But, more importantly, more retailers are selling over the Internet, and they can see where the customer is buying from. That was part of West Elm’s decision; they had online sales from the El Paso/Juárez area.
Q: That said, what do you think is keeping stores like IKEA from jumping in?
It’s not necessarily income related. It’s that you have retailers, like an IKEA, who have a lot of what they consider low hanging fruit – major markets that they can go to first before an El Paso.
But, I will tell you, there’s not anybody you can mention that we don’t believe we haven’t contacted, including IKEA, and that is our job – to expose retailers to the purchasing power of the borderplex. I do believe someday we will have an IKEA in this market.
Q: At peak shopping hours, the traffic has been bad. There’s a lot of covered parking, but it seems like many people haven’t found it tucked away as it is. Are you doing anything to fix the traffic problem?
Absolutely, you’ve seen that we’ve put up some temporary wayfinding parking signs, and we’re working on a major wayfinding and sign package now.
We wanted to wait until we knew what the retail/tenant mix was going to be and we could see the traffic patterns to know how to address it.
In the summertime, when it gets a bit warmer, the parking garage is going to be well known. This is the only shopping center in El Paso that has that format of covered parking.
Q: Is wayfinding enough or is the problem with the design of the center and its location next to a big mall?
It probably has the best ingress/egress of any shopping center I have ever built. We have five entrances off of Gateway, and in time consumers will find which one they can come in and out of the easiest. We even have an ingress/egress that a lot of people don’t know about off of Viscount.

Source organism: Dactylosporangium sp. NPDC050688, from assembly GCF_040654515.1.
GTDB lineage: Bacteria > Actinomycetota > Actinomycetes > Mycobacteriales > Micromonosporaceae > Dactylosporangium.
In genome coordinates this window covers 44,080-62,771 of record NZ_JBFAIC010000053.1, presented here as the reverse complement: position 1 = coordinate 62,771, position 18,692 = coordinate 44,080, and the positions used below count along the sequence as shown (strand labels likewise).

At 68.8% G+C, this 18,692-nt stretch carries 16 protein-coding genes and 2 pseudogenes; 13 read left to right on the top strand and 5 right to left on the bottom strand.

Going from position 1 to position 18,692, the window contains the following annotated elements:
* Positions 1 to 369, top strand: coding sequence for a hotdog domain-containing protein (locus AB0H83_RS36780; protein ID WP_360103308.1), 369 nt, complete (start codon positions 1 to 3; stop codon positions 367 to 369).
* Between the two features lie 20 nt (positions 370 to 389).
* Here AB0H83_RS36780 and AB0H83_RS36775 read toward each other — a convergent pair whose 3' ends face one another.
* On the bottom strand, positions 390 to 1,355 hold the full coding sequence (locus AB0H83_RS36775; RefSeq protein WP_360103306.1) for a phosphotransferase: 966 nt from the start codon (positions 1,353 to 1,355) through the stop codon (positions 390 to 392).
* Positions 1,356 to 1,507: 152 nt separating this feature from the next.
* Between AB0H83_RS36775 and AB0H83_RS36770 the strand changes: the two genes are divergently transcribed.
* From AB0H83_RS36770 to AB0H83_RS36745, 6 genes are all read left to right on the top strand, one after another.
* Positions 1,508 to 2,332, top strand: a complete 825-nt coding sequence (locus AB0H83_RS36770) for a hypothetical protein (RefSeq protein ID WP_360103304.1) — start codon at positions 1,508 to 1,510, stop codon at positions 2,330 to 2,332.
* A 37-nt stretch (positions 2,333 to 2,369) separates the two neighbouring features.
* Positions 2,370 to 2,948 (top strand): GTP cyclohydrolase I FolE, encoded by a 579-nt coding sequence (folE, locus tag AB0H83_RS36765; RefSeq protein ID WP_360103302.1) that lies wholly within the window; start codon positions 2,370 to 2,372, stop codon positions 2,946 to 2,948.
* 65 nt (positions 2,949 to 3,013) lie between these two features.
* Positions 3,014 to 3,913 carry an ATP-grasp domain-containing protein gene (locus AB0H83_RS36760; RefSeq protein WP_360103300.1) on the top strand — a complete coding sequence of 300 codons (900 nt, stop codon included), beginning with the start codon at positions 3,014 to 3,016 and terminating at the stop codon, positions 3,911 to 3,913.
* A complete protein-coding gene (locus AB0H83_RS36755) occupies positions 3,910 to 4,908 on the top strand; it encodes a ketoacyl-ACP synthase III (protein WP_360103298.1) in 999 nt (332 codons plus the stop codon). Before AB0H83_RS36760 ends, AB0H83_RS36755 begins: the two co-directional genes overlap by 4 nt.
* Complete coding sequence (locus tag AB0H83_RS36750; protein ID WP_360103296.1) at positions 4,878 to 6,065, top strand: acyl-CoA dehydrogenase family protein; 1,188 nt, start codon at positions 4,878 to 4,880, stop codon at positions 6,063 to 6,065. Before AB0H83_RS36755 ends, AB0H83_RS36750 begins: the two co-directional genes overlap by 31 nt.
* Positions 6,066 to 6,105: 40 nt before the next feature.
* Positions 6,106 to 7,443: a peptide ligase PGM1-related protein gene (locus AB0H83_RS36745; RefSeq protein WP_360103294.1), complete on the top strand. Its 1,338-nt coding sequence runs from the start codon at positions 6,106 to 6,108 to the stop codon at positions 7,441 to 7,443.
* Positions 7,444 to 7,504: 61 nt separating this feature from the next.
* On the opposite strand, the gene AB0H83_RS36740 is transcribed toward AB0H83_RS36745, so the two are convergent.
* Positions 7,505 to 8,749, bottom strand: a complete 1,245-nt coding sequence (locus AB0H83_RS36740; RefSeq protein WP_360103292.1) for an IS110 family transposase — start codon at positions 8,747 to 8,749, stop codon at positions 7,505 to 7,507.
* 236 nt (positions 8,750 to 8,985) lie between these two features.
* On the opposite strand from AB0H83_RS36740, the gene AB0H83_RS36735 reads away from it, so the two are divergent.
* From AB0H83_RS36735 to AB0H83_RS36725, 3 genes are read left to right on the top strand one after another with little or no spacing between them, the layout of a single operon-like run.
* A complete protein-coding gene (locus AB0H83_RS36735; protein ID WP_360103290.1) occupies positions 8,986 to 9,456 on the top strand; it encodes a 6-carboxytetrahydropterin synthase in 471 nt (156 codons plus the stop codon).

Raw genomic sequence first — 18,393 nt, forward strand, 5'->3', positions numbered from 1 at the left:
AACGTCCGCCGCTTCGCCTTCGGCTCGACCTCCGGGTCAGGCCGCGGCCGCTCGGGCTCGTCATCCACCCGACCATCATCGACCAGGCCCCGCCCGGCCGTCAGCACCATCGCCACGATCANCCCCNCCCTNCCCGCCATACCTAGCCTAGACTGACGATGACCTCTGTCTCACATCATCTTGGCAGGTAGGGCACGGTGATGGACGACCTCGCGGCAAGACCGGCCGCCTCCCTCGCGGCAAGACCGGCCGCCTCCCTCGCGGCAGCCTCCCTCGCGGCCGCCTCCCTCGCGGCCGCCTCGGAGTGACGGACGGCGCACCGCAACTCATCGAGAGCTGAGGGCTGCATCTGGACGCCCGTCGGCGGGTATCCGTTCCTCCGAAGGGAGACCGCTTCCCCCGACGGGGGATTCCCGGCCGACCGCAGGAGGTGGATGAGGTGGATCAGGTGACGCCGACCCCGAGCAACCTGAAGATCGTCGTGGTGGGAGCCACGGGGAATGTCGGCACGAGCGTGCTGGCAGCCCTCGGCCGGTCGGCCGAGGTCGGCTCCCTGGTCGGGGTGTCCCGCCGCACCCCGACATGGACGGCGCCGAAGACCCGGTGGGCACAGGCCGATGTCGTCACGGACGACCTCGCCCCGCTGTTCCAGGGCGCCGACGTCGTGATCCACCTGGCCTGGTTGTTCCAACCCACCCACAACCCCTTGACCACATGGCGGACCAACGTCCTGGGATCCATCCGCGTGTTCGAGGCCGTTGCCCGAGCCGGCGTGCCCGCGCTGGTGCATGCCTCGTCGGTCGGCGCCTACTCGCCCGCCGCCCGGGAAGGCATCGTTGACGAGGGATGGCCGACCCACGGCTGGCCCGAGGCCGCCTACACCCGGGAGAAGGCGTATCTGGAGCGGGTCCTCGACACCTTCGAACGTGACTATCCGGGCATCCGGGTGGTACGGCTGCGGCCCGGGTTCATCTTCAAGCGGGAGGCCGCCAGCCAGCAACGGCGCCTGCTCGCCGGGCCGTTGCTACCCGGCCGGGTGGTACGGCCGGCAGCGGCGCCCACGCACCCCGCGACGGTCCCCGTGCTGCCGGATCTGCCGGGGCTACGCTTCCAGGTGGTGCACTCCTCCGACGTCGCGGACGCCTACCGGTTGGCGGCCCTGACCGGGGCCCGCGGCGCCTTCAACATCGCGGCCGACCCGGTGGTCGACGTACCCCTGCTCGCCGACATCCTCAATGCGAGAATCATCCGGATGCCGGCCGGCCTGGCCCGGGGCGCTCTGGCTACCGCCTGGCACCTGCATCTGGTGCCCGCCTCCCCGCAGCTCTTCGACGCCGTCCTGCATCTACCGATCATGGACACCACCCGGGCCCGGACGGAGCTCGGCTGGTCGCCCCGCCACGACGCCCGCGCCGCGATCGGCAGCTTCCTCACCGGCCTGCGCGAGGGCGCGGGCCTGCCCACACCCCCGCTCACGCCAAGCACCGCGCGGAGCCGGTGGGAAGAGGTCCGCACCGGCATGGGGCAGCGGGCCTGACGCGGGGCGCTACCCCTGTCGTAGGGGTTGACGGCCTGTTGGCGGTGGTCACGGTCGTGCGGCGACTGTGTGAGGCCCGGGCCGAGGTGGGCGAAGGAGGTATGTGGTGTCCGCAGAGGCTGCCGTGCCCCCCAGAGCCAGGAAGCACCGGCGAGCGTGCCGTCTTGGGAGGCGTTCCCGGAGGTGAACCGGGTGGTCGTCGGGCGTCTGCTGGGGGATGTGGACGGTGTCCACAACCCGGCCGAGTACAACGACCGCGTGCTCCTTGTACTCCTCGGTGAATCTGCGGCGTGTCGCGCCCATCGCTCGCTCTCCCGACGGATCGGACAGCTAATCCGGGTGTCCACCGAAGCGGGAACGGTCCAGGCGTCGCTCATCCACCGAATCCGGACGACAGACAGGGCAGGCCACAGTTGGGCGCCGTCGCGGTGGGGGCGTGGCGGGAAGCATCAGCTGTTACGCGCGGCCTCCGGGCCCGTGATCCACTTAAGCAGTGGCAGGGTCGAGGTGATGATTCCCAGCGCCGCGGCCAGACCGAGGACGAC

Q: Any new tenant announcements you can share?
We’ve signed several tenants recently: Kona Grill, La Madeleine, Grimaldi’s. Grimaldi’s will be El Paso’s very first coal-fired pizza.
We are negotiating with several retailers that are in high demand who like to follow West Elm.
West Elm signed a 22,000-square-foot lease, which is larger than 90 percent of their stores around the country. West Elm is a very key tenant and will bring retailers that like to follow it around.
You can go on the Internet and look at any shopping centers that have West Elm and you will see a consistency of the type of retailers that will follow those around.
Q: Can you name some?
I don’t want to name any and infer that we are negotiating with them, but we are in negotiations with very good retailers that like to follow the West Elms, the La Madeleines, the Kona Grills and the Grimaldi’s.
Q: During the grand opening celebration for The Fountains, Foster said, ‘We’ve only just touched the surface.’ What did he mean?
This center will get better and better over time, just by the nature of the design and the style and the tenant mix. We really haven’t brought the type of retailers yet that we anticipate being in this shopping center and it will evolve over time.
Email El Paso Inc. reporter Robert Gray at firstname.lastname@example.org or call (915) 534-4422 ext. 105.